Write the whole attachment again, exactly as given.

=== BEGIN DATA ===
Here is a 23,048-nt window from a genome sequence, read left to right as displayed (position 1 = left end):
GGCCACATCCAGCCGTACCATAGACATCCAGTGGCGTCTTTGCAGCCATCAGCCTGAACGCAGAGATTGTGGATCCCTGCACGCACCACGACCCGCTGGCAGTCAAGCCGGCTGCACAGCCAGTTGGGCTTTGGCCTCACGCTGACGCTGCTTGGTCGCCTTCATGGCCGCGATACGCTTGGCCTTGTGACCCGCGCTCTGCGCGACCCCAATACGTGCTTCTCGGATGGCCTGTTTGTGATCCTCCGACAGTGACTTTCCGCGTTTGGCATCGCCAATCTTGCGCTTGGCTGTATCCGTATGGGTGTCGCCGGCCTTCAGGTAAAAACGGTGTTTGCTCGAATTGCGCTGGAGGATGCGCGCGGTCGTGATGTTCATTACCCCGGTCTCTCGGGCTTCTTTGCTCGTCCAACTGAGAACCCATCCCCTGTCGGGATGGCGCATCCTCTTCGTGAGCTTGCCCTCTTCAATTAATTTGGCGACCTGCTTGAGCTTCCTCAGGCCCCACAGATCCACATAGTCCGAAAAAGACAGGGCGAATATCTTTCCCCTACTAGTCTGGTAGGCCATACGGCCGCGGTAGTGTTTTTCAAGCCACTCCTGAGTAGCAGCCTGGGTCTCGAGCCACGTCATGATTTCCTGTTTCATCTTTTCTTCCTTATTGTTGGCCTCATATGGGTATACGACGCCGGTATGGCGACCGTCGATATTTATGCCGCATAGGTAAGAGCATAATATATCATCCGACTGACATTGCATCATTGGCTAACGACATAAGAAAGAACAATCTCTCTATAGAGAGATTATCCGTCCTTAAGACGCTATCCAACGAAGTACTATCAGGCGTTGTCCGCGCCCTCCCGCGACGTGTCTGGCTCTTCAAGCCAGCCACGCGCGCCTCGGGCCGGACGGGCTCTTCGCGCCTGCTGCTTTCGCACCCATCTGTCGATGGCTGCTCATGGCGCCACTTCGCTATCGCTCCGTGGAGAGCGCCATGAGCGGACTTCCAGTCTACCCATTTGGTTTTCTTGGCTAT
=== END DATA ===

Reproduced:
Here is a 23,048-nt window from a genome sequence, read left to right as displayed (position 1 = left end):
GGCCACATCCAGCCGTACCATAGACATCCAGTGGCGTCTTTGCAGCCATCAGCCTGAACGCAGAGATTGTGGATCCCTGCACGCACCACGACCCGCTGGCAGTCAAGCCGGCTGCACAGCCAGTTGGGCTTTGGCCTCACGCTGACGCTGCTTGGTCGCCTTCATGGCCGCGATACGCTTGGCCTTGTGACCCGCGCTCTGCGCGACCCCAATACGTGCTTCTCGGATGGCCTGTTTGTGATCCTCCGACAGTGACTTTCCGCGTTTGGCATCGCCAATCTTGCGCTTGGCTGTATCCGTATGGGTGTCGCCGGCCTTCAGGTAAAAACGGTGTTTGCTCGAATTGCGCTGGAGGATGCGCGCGGTCGTGATGTTCATTACCCCGGTCTCTCGGGCTTCTTTGCTCGTCCAACTGAGAACCCATCCCCTGTCGGGATGGCGCATCCTCTTCGTGAGCTTGCCCTCTTCAATTAATTTGGCGACCTGCTTGAGCTTCCTCAGGCCCCACAGATCCACATAGTCCGAAAAAGACAGGGCGAATATCTTTCCCCTACTAGTCTGGTAGGCCATACGGCCGCGGTAGTGTTTTTCAAGCCACTCCTGAGTAGCAGCCTGGGTCTCGAGCCACGTCATGATTTCCTGTTTCATCTTTTCTTCCTTATTGTTGGCCTCATATGGGTATACGACGCCGGTATGGCGACCGTCGATATTTATGCCGCATAGGTAAGAGCATAATATATCATCCGACTGACATTGCATCATTGGCTAACGACATAAGAAAGAACAATCTCTCTATAGAGAGATTATCCGTCCTTAAGACGCTATCCAACGAAGTACTATCAGGCGTTGTCCGCGCCCTCCCGCGACGTGTCTGGCTCTTCAAGCCAGCCACGCGCGCCTCGGGCCGGACGGGCTCTTCGCGCCTGCTGCTTTCGCACCCATCTGTCGATGGCTGCTCATGGCGCCACTTCGCTATCGCTCCGTGGAGAGCGCCATGAGCGGACTTCCAGTCTACCCATTTGGTTTTCTTGGCTAT